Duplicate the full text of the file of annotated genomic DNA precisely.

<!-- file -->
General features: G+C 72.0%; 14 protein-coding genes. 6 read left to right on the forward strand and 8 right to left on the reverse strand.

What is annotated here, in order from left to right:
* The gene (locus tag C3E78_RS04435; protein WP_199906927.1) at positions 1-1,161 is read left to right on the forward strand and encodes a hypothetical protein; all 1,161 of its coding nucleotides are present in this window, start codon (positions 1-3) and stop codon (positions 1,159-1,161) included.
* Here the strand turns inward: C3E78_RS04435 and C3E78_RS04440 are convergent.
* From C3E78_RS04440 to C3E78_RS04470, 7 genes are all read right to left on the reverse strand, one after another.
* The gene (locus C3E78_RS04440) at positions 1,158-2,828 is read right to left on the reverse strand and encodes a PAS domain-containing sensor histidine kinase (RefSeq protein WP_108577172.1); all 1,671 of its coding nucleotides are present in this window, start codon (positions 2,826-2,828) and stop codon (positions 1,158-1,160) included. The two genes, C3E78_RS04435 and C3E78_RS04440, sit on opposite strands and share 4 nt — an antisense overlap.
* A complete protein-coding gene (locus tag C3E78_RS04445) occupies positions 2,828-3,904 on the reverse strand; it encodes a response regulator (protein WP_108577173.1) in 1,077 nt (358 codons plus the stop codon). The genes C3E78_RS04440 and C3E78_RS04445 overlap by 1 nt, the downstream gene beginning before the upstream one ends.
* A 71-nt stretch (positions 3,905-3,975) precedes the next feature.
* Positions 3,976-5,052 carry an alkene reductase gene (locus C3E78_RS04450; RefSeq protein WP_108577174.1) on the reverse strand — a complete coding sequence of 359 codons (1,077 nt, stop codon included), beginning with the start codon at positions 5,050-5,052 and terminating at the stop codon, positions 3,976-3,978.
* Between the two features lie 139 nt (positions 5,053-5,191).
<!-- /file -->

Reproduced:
General features: G+C 72.0%; 14 protein-coding genes. 6 read left to right on the forward strand and 8 right to left on the reverse strand.

What is annotated here, in order from left to right:
* The gene (locus tag C3E78_RS04435; protein WP_199906927.1) at positions 1-1,161 is read left to right on the forward strand and encodes a hypothetical protein; all 1,161 of its coding nucleotides are present in this window, start codon (positions 1-3) and stop codon (positions 1,159-1,161) included.
* Here the strand turns inward: C3E78_RS04435 and C3E78_RS04440 are convergent.
* From C3E78_RS04440 to C3E78_RS04470, 7 genes are all read right to left on the reverse strand, one after another.
* The gene (locus C3E78_RS04440) at positions 1,158-2,828 is read right to left on the reverse strand and encodes a PAS domain-containing sensor histidine kinase (RefSeq protein WP_108577172.1); all 1,671 of its coding nucleotides are present in this window, start codon (positions 2,826-2,828) and stop codon (positions 1,158-1,160) included. The two genes, C3E78_RS04435 and C3E78_RS04440, sit on opposite strands and share 4 nt — an antisense overlap.
* A complete protein-coding gene (locus tag C3E78_RS04445) occupies positions 2,828-3,904 on the reverse strand; it encodes a response regulator (protein WP_108577173.1) in 1,077 nt (358 codons plus the stop codon). The genes C3E78_RS04440 and C3E78_RS04445 overlap by 1 nt, the downstream gene beginning before the upstream one ends.
* A 71-nt stretch (positions 3,905-3,975) precedes the next feature.
* Positions 3,976-5,052 carry an alkene reductase gene (locus C3E78_RS04450; RefSeq protein WP_108577174.1) on the reverse strand — a complete coding sequence of 359 codons (1,077 nt, stop codon included), beginning with the start codon at positions 5,050-5,052 and terminating at the stop codon, positions 3,976-3,978.
* Between the two features lie 139 nt (positions 5,053-5,191).